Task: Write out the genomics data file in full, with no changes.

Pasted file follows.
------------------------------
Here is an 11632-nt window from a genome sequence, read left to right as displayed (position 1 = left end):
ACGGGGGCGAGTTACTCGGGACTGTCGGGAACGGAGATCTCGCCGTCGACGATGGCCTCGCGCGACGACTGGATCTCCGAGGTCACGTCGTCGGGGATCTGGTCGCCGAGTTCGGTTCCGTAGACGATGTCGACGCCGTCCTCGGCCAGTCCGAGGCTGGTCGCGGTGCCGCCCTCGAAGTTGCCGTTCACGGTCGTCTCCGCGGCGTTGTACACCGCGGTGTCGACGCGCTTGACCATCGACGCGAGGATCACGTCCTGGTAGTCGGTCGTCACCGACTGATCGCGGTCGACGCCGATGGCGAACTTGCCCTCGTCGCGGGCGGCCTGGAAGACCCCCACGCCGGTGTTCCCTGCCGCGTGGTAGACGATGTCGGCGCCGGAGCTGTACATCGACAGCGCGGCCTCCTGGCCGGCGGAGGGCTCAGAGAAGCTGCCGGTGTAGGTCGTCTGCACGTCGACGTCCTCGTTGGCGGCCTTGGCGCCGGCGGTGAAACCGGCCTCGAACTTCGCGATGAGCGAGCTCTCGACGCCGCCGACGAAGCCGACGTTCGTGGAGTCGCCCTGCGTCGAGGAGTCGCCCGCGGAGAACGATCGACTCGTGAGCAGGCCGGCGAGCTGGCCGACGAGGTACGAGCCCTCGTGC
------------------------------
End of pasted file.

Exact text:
Here is an 11632-nt window from a genome sequence, read left to right as displayed (position 1 = left end):
ACGGGGGCGAGTTACTCGGGACTGTCGGGAACGGAGATCTCGCCGTCGACGATGGCCTCGCGCGACGACTGGATCTCCGAGGTCACGTCGTCGGGGATCTGGTCGCCGAGTTCGGTTCCGTAGACGATGTCGACGCCGTCCTCGGCCAGTCCGAGGCTGGTCGCGGTGCCGCCCTCGAAGTTGCCGTTCACGGTCGTCTCCGCGGCGTTGTACACCGCGGTGTCGACGCGCTTGACCATCGACGCGAGGATCACGTCCTGGTAGTCGGTCGTCACCGACTGATCGCGGTCGACGCCGATGGCGAACTTGCCCTCGTCGCGGGCGGCCTGGAAGACCCCCACGCCGGTGTTCCCTGCCGCGTGGTAGACGATGTCGGCGCCGGAGCTGTACATCGACAGCGCGGCCTCCTGGCCGGCGGAGGGCTCAGAGAAGCTGCCGGTGTAGGTCGTCTGCACGTCGACGTCCTCGTTGGCGGCCTTGGCGCCGGCGGTGAAACCGGCCTCGAACTTCGCGATGAGCGAGCTCTCGACGCCGCCGACGAAGCCGACGTTCGTGGAGTCGCCCTGCGTCGAGGAGTCGCCCGCGGAGAACGATCGACTCGTGAGCAGGCCGGCGAGCTGGCCGACGAGGTACGAGCCCTCGTGC